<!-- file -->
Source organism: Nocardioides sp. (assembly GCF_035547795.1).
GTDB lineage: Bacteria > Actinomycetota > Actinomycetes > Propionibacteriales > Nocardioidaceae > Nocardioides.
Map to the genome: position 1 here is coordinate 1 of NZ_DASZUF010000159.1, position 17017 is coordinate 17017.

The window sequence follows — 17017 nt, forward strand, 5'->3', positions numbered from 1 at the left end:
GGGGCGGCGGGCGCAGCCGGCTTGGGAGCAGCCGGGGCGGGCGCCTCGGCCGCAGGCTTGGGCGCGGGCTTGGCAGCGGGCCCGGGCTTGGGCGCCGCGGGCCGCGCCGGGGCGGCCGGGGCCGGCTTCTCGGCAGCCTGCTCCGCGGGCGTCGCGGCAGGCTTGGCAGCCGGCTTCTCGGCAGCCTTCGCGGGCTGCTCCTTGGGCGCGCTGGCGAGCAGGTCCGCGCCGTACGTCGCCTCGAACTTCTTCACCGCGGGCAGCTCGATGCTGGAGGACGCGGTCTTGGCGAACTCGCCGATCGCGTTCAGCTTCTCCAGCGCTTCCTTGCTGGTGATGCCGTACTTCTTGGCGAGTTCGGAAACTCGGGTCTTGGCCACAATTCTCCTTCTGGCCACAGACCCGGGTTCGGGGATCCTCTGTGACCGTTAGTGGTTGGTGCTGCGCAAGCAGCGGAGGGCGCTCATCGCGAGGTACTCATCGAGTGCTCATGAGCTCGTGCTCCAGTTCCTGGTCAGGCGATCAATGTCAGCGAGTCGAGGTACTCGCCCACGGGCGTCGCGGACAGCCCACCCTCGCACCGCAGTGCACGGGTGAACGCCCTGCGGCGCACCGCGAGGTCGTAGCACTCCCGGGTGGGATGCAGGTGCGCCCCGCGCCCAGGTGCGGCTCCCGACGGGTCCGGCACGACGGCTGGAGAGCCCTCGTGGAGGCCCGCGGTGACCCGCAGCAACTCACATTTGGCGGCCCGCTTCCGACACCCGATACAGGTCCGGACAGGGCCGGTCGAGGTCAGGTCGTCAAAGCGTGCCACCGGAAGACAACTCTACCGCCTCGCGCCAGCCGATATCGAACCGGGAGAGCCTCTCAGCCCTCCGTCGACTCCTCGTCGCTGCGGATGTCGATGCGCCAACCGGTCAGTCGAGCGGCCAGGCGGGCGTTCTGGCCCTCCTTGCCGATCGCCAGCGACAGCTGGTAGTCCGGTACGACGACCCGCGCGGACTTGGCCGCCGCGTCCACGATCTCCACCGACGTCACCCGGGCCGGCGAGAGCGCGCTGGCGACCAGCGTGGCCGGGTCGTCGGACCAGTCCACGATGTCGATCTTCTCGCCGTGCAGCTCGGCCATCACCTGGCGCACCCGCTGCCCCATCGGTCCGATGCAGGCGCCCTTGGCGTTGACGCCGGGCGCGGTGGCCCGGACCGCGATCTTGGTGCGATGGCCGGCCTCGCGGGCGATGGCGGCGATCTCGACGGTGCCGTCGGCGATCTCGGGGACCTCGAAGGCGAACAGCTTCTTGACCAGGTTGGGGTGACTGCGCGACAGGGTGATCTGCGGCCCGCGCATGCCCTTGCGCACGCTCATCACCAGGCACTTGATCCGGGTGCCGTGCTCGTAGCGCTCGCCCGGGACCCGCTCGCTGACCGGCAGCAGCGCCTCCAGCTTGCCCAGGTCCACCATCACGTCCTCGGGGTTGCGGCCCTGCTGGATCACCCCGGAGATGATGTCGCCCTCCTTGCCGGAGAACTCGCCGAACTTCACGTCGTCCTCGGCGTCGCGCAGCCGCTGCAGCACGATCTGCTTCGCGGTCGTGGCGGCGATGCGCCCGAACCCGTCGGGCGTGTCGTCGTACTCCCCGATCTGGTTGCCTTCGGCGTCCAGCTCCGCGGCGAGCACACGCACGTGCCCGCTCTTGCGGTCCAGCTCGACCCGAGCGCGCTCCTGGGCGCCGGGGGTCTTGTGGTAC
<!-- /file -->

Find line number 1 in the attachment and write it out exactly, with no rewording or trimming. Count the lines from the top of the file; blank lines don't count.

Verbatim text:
Source organism: Nocardioides sp. (assembly GCF_035547795.1).